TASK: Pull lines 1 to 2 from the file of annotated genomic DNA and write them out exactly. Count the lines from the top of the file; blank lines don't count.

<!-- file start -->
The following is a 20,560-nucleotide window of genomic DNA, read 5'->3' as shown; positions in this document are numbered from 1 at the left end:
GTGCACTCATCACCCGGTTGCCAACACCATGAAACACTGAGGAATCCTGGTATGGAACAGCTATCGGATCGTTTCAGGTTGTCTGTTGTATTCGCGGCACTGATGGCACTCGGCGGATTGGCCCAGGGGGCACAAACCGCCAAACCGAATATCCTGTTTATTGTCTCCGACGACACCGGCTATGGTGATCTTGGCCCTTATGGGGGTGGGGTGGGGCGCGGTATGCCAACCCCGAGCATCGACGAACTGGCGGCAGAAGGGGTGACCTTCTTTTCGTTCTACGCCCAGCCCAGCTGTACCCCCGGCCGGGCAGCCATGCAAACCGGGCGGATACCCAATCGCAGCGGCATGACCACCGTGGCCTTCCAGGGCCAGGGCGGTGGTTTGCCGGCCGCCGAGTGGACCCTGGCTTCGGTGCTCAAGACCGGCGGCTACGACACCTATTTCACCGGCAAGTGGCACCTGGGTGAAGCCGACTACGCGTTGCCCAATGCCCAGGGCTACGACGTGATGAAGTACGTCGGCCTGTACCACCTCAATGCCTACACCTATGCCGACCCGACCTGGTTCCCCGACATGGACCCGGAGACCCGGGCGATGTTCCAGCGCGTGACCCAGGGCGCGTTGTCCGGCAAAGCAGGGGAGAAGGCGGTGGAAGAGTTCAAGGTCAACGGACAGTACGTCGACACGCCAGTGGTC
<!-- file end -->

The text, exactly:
The following is a 20,560-nucleotide window of genomic DNA, read 5'->3' as shown; positions in this document are numbered from 1 at the left end:
GTGCACTCATCACCCGGTTGCCAACACCATGAAACACTGAGGAATCCTGGTATGGAACAGCTATCGGATCGTTTCAGGTTGTCTGTTGTATTCGCGGCACTGATGGCACTCGGCGGATTGGCCCAGGGGGCACAAACCGCCAAACCGAATATCCTGTTTATTGTCTCCGACGACACCGGCTATGGTGATCTTGGCCCTTATGGGGGTGGGGTGGGGCGCGGTATGCCAACCCCGAGCATCGACGAACTGGCGGCAGAAGGGGTGACCTTCTTTTCGTTCTACGCCCAGCCCAGCTGTACCCCCGGCCGGGCAGCCATGCAAACCGGGCGGATACCCAATCGCAGCGGCATGACCACCGTGGCCTTCCAGGGCCAGGGCGGTGGTTTGCCGGCCGCCGAGTGGACCCTGGCTTCGGTGCTCAAGACCGGCGGCTACGACACCTATTTCACCGGCAAGTGGCACCTGGGTGAAGCCGACTACGCGTTGCCCAATGCCCAGGGCTACGACGTGATGAAGTACGTCGGCCTGTACCACCTCAATGCCTACACCTATGCCGACCCGACCTGGTTCCCCGACATGGACCCGGAGACCCGGGCGATGTTCCAGCGCGTGACCCAGGGCGCGTTGTCCGGCAAAGCAGGGGAGAAGGCGGTGGAAGAGTTCAAGGTCAACGGACAGTACGTCGACACGCCAGTGGTC